A Little Bit of Me

Jottings and Writing, miscellanous misgivings


Outside, the rain continued to pound down on the asphalt pavements. The best marriages are tangled and contradictory affairs, their psychological terrain unknowable to all but the immediate participants.

Davinia’s husband, Eugene, sits stroking his fluffy white bichon and listening to Jim Morrison wail softly on his stereo. On his desk sits a mock-up he’s made of a Harper’s Bazaar cover, with his wife’s face superimposed on Britney Spears’s body. Well, that’s what she would be like if his imagination could be allowed to come true.

She imagines herself as one of the girls—let’s call her Dana—She’s as close as you can get to being a Barbie doll while still breathing. According to the clique cartography, she’s probably a popular sophomore. Boys come and go, putting their arms around her bust to say hello, and a chasm between her snug top (she wishes!) and her denim skirt (how did that get in her wardrobe) beckons back. Would it be hard not to be popular?

Davinia’s husband, Eugene, sits fondling the morning’s paper, his eyes flicking nervously across the pages. He’s looking for evidence of bored husbands doing mischief. It doesn’t matter to Eugene who the mischief is with, or what the mischief is – it’s the thrill of seeing others do what he can only imagine.

Davinia is tired after her day. Eugene hasn’t been paying her enough attention. She schemes behind her fashionable Hermes glasses of how to pique his interest.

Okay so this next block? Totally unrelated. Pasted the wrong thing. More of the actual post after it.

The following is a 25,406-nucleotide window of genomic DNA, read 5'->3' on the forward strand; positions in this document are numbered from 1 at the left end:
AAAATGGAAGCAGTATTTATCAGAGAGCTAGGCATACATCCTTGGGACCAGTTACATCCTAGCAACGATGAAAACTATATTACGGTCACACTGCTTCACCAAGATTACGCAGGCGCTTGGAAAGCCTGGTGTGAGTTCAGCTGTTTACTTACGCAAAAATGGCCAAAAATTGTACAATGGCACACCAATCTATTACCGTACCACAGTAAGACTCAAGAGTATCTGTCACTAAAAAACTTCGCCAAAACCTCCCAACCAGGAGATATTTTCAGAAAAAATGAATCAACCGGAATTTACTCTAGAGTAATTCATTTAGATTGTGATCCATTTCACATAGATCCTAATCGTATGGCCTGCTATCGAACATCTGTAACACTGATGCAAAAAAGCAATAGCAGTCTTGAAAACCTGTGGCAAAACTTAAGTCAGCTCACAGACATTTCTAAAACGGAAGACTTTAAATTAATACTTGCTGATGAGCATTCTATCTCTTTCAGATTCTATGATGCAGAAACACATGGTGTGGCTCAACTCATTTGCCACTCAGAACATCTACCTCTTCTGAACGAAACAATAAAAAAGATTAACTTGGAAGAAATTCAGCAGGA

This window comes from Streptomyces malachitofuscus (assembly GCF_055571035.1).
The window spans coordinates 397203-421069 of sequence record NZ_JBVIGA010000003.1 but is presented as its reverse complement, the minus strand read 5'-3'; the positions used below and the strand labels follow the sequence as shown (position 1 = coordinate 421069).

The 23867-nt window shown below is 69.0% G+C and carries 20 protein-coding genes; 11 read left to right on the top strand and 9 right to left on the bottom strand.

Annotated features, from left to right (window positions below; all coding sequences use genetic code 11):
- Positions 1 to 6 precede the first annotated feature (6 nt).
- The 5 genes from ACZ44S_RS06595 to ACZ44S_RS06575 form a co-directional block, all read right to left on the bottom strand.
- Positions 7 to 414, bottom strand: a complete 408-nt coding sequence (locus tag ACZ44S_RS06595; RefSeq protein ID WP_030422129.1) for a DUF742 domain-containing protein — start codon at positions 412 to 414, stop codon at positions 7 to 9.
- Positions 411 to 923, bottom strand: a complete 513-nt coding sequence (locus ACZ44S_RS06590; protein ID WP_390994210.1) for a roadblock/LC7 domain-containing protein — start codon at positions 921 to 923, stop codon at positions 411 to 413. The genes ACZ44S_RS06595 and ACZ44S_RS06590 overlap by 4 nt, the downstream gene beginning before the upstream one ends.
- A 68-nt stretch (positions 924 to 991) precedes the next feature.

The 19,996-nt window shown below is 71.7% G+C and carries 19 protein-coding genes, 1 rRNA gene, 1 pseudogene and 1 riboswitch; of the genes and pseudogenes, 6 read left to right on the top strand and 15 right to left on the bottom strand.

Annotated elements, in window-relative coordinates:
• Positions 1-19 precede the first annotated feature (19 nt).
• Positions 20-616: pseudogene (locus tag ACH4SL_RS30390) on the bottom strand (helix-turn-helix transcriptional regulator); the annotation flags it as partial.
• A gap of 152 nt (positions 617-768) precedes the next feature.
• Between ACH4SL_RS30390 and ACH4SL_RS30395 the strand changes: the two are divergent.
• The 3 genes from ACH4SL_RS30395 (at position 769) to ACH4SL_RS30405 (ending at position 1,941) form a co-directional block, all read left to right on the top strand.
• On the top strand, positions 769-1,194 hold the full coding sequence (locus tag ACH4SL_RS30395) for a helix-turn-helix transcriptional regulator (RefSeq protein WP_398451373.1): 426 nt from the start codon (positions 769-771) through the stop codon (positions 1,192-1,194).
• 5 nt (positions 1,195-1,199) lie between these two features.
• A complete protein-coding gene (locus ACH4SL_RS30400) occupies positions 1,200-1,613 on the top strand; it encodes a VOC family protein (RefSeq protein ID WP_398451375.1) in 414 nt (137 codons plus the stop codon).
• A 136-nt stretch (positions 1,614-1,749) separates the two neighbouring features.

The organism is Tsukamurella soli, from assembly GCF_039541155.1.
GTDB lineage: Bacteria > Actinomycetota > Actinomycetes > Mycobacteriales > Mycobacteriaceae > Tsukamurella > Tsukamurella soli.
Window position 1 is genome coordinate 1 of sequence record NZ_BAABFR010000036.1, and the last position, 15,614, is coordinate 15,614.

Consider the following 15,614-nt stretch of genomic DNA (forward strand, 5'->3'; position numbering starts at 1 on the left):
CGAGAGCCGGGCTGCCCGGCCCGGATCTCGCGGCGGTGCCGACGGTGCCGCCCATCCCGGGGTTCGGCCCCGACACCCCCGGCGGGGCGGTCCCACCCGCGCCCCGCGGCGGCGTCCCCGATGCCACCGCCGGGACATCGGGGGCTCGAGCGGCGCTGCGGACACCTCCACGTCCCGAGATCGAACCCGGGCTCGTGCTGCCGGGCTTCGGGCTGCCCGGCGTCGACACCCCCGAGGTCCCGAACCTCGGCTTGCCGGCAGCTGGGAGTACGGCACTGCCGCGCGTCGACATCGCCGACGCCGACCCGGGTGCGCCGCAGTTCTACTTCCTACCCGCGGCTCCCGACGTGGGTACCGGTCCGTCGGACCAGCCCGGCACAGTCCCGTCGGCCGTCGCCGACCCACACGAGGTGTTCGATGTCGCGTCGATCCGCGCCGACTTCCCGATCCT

Davinia has had quite a day. Early morning she is transported back to England at the dawning of Second World War. She is thrown together with a brylceamed, mustached young English fly-boy who sweeps her off her feet. Just after their relationship is consummated after a picnic in an uncharacteristically sunny English countryside, he is inconveniently called back to his squadron and, before lunch, she has news that he has been shot down-believed dead, over France. Lunch had been a torturous affair as Eugene ridiculed her pitiful attempts to replicate the perfect Provence omelet. After lunch she had parachuted into war torn France and experienced the most exotic and explicit adventures. By six, she was exhausted.

They were arguing. Their respective fantasies had not managed to keep the distance between them from seething with the contempt and malice they felt for each other. Davinia was reading – Women, on average, excel on tests that measure recall of words and on tests that challenge the person to find words that begin with a specific letter or fulfill some other constraint. They also tend to be better than men at rapidly identifying matching items and performing certain precision manual tasks, such as placing pegs in designated holes on a board.